“I apologize, First. I was expecting them to send a status report as is the policy in cases of critical equipment failure. Now they’ve failed to check in and at that point I concluded something was amiss.”

Volet’aval rolled his eyes in disgust. Gammas. How are we ever supposed to reclaim our lives with these blockheads filling the ranks? I pray the Founders teach these incompetents how to take some initiative someday soon, before their intransigency keeps us in the grave forever. No doubt they wish the Gammas to learn as much as they can for themselves before they step in and provide it genetically—but I’d just as soon it come sooner than later. “Then raise someone on the surface, Fourth,” Volet’aval grumbled, “and find out what delayed them.”

“Right away, First.”

“And while you’re at it…” Volet’aval paused. No one but Retal’atan was paying attention. Right. They’re all Gammas too. If it doesn’t pertain to them and their little station, it barely registers in their mind. The Alpha First turned to the entire bridge crew. “This goes for all of you: find us a way to scan past those exotic mineral deposits. I want real-time life-sign readings and I want them immediately!”



2375—The Dominion War—The Battle for the Shipyard

Cardassian Rasgălor of Lessek

Iymender’s padd bleeped a new warning. “The Jem’Hadar are hailing, Gul. They want to speak to Glinn Uradnen.”

“Answer it, Iymender. You have voice modulation software on that thing, right?”

“Uradnen’s female, Gul. It would be a bit of a stretch if I did it.”

Rebek held out a hand. “She’s the systems control officer, correct?”

“Yes, Gul.” Iymender quickly tweaked a line of code, then passed the padd.

Zejil Rebek drew in a breath and collected herself with a number of physiological control exercises that would have made a Vulcan jealous. Her voice steadied, she opened the channel, which, if Iymender’s uplink still functioned properly, would seem to be coming from the base. “Fourth Retal’atan,” Rebek began, thanking fate—however unorthodox such thanks might be these days—that the Jem’Hadar had seen fit to include his name in the communication request. “I regret the delay, but in the midst of solving one problem, I seem to have stumbled upon a second one.”

Elaborate, Uradnen.

“Not only did one faulty power coupling nearly blow out the entire shield generator for good, but we seem to have an entire defective batch on our hands.” Rebek adopted a deferential, almost pleading tone. “I recognize the need to serve bases in more critical locations first, Fourth…but I would be eternally grateful if you could put in a word with Requisitions at Central Command, and tell them we need whatever replacements they could spare. If something else blew out today, I might be forced to cannibalize parts from other areas of the base.”

Do you require assistance at this time, Uradnen?

“I think we’ve got it under control for the moment, Fourth—but you’ll be the first to know if it tries to go again.” Don’t you worry—you won’t miss it! “And please…do see what you can do about those replacement parts. I understand if you can’t…”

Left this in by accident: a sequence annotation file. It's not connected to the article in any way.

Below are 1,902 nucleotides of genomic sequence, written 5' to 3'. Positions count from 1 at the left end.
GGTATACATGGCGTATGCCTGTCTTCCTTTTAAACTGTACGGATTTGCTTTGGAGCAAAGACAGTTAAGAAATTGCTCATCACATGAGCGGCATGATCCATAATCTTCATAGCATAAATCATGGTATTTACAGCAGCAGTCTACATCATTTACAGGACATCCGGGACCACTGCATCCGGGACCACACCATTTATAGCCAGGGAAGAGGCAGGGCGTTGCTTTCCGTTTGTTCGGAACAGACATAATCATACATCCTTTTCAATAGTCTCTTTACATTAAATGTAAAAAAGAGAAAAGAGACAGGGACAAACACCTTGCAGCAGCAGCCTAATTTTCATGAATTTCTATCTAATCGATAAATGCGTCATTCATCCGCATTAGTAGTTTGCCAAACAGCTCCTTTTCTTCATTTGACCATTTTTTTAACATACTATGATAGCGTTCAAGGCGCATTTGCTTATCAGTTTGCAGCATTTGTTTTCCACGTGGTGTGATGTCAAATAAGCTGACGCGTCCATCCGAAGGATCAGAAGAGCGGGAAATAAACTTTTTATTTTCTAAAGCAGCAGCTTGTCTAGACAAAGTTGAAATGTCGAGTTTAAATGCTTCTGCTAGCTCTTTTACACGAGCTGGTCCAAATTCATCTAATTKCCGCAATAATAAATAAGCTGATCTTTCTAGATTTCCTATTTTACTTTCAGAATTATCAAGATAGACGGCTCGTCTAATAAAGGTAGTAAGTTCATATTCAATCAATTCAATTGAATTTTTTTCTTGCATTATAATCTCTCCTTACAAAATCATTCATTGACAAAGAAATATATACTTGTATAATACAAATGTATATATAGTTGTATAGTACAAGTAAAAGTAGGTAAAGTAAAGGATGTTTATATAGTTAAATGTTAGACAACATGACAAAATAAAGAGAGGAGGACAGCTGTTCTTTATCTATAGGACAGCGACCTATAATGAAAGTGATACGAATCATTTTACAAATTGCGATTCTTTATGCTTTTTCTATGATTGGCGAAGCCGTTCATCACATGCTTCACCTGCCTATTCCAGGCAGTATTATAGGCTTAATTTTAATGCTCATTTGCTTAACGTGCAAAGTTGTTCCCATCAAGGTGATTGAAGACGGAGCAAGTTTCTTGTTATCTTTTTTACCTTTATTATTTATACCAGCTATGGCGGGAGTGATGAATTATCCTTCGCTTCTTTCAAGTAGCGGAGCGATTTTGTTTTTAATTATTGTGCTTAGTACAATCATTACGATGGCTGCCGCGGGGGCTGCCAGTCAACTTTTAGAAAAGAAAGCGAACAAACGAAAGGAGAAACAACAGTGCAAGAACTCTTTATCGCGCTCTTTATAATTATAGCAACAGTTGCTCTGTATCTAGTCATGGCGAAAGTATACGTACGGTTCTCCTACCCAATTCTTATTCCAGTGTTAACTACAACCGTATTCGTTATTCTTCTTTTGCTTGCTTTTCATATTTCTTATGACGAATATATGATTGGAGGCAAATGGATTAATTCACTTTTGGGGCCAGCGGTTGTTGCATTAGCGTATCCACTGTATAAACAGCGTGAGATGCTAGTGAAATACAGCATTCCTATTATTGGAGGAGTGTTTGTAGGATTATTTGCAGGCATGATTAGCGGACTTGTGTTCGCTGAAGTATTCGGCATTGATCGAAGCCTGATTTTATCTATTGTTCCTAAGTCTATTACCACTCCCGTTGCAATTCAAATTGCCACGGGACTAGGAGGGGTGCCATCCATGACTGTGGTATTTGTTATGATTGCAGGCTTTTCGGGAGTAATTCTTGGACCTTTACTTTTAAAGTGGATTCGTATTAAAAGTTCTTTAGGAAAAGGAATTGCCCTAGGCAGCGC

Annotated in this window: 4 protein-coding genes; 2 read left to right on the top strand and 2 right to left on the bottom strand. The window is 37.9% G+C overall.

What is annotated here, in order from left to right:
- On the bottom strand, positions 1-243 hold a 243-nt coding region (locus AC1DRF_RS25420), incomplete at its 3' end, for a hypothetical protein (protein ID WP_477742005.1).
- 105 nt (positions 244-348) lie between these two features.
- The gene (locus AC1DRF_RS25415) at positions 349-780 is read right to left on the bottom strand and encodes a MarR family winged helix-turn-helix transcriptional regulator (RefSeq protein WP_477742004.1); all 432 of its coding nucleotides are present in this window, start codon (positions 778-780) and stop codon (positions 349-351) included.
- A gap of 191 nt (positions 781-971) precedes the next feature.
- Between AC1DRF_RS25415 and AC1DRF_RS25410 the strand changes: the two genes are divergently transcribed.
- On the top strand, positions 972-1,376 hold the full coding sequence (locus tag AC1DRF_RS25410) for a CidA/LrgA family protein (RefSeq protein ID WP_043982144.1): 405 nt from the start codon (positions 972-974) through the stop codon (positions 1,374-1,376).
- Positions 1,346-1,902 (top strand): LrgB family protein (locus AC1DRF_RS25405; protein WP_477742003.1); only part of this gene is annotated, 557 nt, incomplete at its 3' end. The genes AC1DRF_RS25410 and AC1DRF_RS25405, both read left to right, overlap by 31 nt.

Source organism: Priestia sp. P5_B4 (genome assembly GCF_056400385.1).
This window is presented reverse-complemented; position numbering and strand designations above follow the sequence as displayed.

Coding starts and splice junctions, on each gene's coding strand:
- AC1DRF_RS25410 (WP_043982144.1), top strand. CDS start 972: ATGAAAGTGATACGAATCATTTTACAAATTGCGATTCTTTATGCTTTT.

Retal’atan paused—his silence bellowing the words ‘Cardassian halfwits’ in perfect surround-sound. “If the Founders will it,” he replied. “Fourth Retal’atan out.”

Gul Rebek let out a sigh of relief as the channel closed and she passed the programmer’s rather idiosyncratically organized padd, and turned her attention back to the problem at hand. “I think we’ve bought ourselves at least some time with the Jem’Hadar, but if they detect any more oddities from orbit, they’re going to come charging in, polaron cannons hot. Subtly does it from here on out, Iymender.”

The programmer gave a fraction-of-a-second bow. “Of course.”

Rebek turned and surveyed the group of four that would accompany her into the base control core to carry out more direct sabotage than Iymender could manage remotely.

Quite the motley team, she thought to herself. Besides herself and Iymender, there was that Kobheerian freighter engineer, Chedrigan. Once assured the Thirteenth Order would keep its silence where all members’ governments were concerned, Chedrigan had admitted to an astonishing variety of acts of sabotage on behalf of Maciy terrorists. His abilities had sounded genuine enough to Rebek, based on her own technical expertise, but she could only hope now that his familiarity with Cardassian systems was as extensive as he claimed it was. If true, it was quite a heady, vindicating feeling, to bend the former terrorist sympathizer’s skills to the service of the Cardassian Union.

It felt like justice.

There were also two Starfleet soldiers. First was the Vulcan lieutenant T’Ruveh, who had covert-ops experience as one of the Federation’s pre-first-contact observers. The very concept chilled Rebek—who exactly did the Federation think they were, sitting in their hidden bunkers on high to judge the worthiness of less advanced worlds to join their vaunted membership?

Such was not part of the Cardassian mindset: either a world was worth the expenditure of resources, or it was not. On one hand, in the early days of the Cardassian Union, they had had need of a strong neighbor to act as a buffer between them and the Klingon Empire. Cardassia had made the Xepolites, transforming them from a fractured, planetbound people to a proud, spacefaring race who in their gratitude to the Union could generally be counted on to lean with Cardassia in their foreign affairs though nominally autonomous. Cardassia had given, and Cardassia—as was fitting—had received.